This article was originally published in the World Orphans Spring Insight Magazine 2019.

In 2003, my friend, Jake—a commander of a US Marine Special Forces platoon in the Iraq War—stood on a road in Iraq and watched a distant car speeding towards his post. It screeched to a halt a few hundred yards away, and a man jumped out of the vehicle, running towards Jake and the other soldiers with hands raised. Jake suspected he might be a suicide bomber, so he grabbed a few guys and ran forward, attempting to stop the man. As the group ran towards the man, a large, black, military truck appeared suddenly, stopping just behind the unidentified man’s car. Four men carrying automatic weapons jumped out and began spraying the vehicle with bullets. The man turned, cried out, and sprinted back towards the assailants. In that moment, Jake realized what was happening: the man was not a terrorist, but a poor farmer fleeing with his family. Iraqi Special Forces had been demanding that civilians fight the Americans, and if anyone refused, they had to flee for their lives.

Years later, Jake would introduce me and the other founding board members of Nuru, his international development nonprofit, to Amartya Sen, the Nobel Prize-winning economist who helped the development community understand what was happening that fateful day in the middle of Iraq. In his book, Development as Freedom, Sen argues that poverty—as exhibited in the desperate flight of this man with his family—is best explained as a lack of meaningful choices. Put positively, he writes, “Development [the removal of poverty] consists of the removal of various types of unfreedoms that leave people with little choice and little opportunity of exercising their reasoned agency.” Thus, we know that desperate people do irrational, desperate things.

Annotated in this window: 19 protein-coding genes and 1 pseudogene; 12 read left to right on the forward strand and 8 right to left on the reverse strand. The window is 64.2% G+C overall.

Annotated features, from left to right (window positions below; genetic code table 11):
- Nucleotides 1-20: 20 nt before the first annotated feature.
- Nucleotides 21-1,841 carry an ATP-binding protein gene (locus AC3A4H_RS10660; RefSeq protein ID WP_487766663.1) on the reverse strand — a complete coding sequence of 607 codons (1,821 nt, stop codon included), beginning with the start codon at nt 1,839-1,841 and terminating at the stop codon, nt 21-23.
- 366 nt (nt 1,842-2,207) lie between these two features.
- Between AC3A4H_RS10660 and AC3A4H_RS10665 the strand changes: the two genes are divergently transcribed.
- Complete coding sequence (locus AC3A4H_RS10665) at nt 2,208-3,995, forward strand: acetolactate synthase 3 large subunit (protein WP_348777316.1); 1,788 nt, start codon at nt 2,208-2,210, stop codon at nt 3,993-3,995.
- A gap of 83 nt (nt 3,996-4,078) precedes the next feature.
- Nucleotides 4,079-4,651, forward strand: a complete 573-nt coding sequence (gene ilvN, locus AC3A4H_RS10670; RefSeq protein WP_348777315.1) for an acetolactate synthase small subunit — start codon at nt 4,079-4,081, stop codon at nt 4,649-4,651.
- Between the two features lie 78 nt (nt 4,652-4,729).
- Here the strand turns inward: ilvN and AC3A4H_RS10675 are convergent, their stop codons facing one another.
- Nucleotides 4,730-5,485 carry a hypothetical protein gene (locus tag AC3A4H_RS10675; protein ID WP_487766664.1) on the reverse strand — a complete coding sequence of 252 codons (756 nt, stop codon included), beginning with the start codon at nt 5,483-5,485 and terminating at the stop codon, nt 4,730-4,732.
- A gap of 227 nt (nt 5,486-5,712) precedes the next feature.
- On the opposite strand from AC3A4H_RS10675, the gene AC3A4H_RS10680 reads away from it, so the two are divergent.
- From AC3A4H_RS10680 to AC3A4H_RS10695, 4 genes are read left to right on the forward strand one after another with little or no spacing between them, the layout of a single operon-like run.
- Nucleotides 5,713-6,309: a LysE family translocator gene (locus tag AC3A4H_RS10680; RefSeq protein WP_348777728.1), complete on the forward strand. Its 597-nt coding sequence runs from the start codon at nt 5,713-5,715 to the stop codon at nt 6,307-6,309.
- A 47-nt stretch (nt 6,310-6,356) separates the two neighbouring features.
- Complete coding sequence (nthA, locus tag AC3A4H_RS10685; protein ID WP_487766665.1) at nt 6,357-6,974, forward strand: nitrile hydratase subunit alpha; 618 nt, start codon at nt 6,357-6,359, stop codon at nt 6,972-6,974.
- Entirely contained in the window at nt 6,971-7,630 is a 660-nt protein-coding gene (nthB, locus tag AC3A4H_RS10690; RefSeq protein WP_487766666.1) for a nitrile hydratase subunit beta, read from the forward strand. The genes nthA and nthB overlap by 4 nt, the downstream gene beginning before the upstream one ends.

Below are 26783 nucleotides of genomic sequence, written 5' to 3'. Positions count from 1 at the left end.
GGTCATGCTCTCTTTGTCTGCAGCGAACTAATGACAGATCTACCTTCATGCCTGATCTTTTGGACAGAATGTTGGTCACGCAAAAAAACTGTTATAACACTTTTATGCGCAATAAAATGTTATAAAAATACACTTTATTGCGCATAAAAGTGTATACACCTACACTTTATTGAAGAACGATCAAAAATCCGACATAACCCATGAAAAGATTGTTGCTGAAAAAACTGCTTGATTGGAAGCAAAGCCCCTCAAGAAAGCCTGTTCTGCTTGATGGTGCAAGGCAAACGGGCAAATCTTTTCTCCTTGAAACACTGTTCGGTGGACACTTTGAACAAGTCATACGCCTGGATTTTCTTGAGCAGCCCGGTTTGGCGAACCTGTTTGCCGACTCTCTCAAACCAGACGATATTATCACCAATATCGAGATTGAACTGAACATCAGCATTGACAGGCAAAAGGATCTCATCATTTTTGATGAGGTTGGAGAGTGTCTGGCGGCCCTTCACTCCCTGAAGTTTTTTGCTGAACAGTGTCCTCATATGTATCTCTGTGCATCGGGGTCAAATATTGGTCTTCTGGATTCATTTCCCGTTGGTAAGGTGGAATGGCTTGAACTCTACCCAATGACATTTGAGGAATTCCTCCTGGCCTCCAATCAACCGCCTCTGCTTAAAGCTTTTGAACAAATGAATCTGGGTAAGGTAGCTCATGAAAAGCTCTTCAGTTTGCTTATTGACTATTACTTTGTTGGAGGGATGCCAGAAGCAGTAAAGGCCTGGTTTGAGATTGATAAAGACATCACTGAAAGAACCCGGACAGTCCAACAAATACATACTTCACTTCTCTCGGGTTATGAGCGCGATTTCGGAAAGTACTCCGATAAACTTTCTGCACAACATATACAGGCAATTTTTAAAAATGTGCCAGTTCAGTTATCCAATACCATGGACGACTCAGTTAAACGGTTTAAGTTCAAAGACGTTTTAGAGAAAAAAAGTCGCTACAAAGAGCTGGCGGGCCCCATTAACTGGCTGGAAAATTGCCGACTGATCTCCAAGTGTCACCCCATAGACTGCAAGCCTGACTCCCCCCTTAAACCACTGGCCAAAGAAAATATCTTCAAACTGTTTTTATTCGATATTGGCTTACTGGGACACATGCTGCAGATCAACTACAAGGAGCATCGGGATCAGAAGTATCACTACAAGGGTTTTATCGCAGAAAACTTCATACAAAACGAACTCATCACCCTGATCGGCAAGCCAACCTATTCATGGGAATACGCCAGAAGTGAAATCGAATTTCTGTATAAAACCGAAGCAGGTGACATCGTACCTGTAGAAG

Most of us live in a world where freedom and choice are givens: we can choose to pursue or not pursue an education. We can choose to go to or avoid the doctor, pharmacist, or dentist. We can choose a profession or vocation we believe will support ourselves and our families. We have access to the Bible and an untold number of teachings and spiritual resources at the click of a button. As Americans, we enjoy the freedom to choose in nearly every aspect of our lives.

Sadly, many in our world do not have that opportunity. And, as Sen points out, many in the development community have been, if not a roadblock to freedom, at least a hindrance.

When I was eleven, my family moved into a remote community in the highlands of Papua New Guinea. The elders came to my father and told him they wanted to start a school for the children of the surrounding villages. As a college professor, it would have been easy for my father to devise a plan to make this happen, but that is not what he did. Instead, he asked, “Well, how are you going to do it?”

Over the next few weeks, I remember my father and Tange, the chief elder, and some of the other men sitting around a makeshift table in our dining room. They talked about how they could build classrooms, pay for teachers and supplies, get government recognition, and many other things they would need to see their dream come true. My father listened, asked questions, gave opinions, and encouraged the leaders, but I don’t ever remember him telling them what they should do. Instead, I frequently heard the words, “It’s your school—your dream.”

A few months later, the first class of the Kinona Valley was inducted with children ranging in age from five to 18. You have never seen so many proud parents.

It can be easy in development work to become paternalistic by coming in, assessing the situation, gathering resources, and dictating a plan of action. But this approach, in reality, only replaces one unfreedom, one type of poverty, with another. And desperate people in desperate situations may see no other alternative than to go along with the plan. However, it is incumbent upon us all to understand that poverty, at its root, is founded in unfreedom, and we must come alongside our brothers and sisters as they pursue their own dreams.